Can you email your teacher with questions/issues?(29 Posts)
Is it usual to be able to email your child's teacher with your concerns etc?
It wasn't a facility at primary school, but now DD is at secondary school they encourage emailing with any concerns or questions as it's so hard to get hold of any of the teachers on the phone.
We don't have that available at our Primary, but I do know that it is available at one of the high schools in the area.
I like the idea of it, but I am not sure how easy it would be to manage for the teacher, or when she would get the opportunity to answer the emails.
Have emailed ds1's last 2 teachers. The current one doesn't read her email, but has said that if we email the office she will get the message and deal with it. Can email office for ds2's teachers.
Meant really can you do it on a day to day basis? Would you use it for that?
We email the school office who passes the messages on the teacher concerned who phones you back.Same system both at primary and secondary.
Well I don't view that I would ever need to contact the teacher daily as such, but I would use it to ask a question that needed a brief response, or to inform the teacher of something that she needed to know eg hospital appt. For anything that would need more than a 1 sentence answer I would use email to set up a convenient time to talk.
That said I wouldn't expect a teacher to use email to contact me. I would expect a note or call.
Why would you need to speak to the teacher daily?
Not usual IME. And no, I can't email 7y DD's class teacher. I can't see why I would need to either though. The teacher is available every day to speak to either before or after school so either me or DH can speak to her then.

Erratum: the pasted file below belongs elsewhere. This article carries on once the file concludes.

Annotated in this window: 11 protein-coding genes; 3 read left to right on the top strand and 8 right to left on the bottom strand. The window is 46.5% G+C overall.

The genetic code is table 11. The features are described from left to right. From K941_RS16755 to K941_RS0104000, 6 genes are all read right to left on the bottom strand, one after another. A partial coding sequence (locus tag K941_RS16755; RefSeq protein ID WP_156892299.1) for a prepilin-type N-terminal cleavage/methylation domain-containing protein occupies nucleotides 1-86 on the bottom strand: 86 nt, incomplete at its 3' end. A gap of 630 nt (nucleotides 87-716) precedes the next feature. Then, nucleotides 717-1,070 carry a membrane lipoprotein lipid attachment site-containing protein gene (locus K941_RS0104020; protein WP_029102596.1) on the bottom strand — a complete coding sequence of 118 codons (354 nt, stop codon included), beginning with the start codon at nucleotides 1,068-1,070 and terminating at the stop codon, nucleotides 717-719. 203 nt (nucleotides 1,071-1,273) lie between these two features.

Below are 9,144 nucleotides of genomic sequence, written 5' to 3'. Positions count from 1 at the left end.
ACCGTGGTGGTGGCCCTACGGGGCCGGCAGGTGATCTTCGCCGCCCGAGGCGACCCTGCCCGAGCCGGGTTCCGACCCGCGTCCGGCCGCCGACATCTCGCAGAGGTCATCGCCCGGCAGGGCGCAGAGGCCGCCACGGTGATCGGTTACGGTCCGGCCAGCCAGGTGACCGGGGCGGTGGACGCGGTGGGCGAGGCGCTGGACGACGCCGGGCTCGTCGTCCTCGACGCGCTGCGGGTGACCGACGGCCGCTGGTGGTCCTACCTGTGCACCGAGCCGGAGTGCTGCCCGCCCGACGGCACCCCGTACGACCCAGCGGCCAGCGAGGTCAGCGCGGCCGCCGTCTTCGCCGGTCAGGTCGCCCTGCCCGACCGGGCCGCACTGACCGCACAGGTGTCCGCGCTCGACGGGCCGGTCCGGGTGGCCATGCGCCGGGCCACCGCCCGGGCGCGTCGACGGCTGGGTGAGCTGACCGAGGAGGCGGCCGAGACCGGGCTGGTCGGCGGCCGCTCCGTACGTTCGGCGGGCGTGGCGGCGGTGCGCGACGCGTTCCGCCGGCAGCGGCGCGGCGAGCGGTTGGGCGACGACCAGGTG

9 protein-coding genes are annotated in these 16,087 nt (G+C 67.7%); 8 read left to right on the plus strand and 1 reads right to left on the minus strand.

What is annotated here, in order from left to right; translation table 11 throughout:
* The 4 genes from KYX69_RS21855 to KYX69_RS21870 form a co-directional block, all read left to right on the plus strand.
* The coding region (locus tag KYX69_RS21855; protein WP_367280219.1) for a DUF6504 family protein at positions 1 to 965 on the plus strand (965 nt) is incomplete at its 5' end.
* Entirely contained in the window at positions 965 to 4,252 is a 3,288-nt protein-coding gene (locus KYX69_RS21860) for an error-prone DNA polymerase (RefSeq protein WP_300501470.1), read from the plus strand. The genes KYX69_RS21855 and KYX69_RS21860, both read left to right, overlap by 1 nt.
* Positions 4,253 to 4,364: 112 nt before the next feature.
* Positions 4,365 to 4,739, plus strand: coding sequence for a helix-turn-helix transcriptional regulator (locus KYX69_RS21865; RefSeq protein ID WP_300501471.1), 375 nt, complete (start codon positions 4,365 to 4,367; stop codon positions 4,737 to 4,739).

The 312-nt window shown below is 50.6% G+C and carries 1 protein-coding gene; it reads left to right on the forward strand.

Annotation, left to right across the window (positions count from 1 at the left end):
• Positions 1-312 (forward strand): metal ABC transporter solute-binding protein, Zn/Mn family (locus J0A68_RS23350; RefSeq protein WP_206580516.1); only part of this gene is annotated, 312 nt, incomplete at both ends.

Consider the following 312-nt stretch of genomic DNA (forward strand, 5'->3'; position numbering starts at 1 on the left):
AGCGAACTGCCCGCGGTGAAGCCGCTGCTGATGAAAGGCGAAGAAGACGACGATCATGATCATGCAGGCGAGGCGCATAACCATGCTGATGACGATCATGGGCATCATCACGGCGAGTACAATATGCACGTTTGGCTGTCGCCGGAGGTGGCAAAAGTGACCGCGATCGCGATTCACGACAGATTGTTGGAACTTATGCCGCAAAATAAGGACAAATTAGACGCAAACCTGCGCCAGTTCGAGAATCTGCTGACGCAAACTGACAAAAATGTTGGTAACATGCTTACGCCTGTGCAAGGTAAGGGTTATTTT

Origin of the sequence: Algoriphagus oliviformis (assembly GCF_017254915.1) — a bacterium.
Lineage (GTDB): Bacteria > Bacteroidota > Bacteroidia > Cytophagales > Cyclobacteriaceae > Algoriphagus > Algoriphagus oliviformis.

I do have DD's last year's teachers e-mail but that is because I have exchanged personal emails with her after helping out so often. Never used it to speak about DD though.
In the school I work at (Y1 class) the parents cannot contact teh teachers by email either. Again, they can speak to the teacher daily either in a morning or after school, or by appointment.
I can send an e-mail to the school office which is then passed to the teacher, and a reply comes hanwritten on apiece of paper in the book bag a day or two later. At lease it worked this way with the year 1 teacher (last year). Last week I e-mailed her year two teacher because spelling came home in 3 groups and I had had no communication about groups or which one DD wa in. So I emailed her to ask which group and I got nothing beack. So, I'm afraid my e-mail communication may be foiled. And this is a problem for me because I physically go to the school gate about 5 times a year.
We have it available now but it is a recent thing. Now the kids are older we don't see their teachers at pick up to catch easily.
We don't - communication is via home-school book - so I often stick a note in there if I have any questions/need to let her know DS will be going home with someone else/whatever.
Since I often do drop-off in a tearing rush (and anyway if DS is not first in then she will be doing reading with whoever was) and pick-up from after school care the book is our main means of communication. Personally email would work even better for me, but I can see how it would become a PITA for the teacher.
We are given the headmaster's mobile phone number to contact him out of school during holidays and weekends even Was absolutely gobsmacked tbh and was also shocked when he phoned on a sunday afternoon to discuss how dd was settling in.
Have teacher's email and mobile number this year. She is very organised.
Parents can email me but I would not give out my mobile or home number!
Like katiestar, we can email the office who will pass messages back and forth -- although I think it's more usual to use that to set up a face-to-face meeting than as a means of substantive discussion.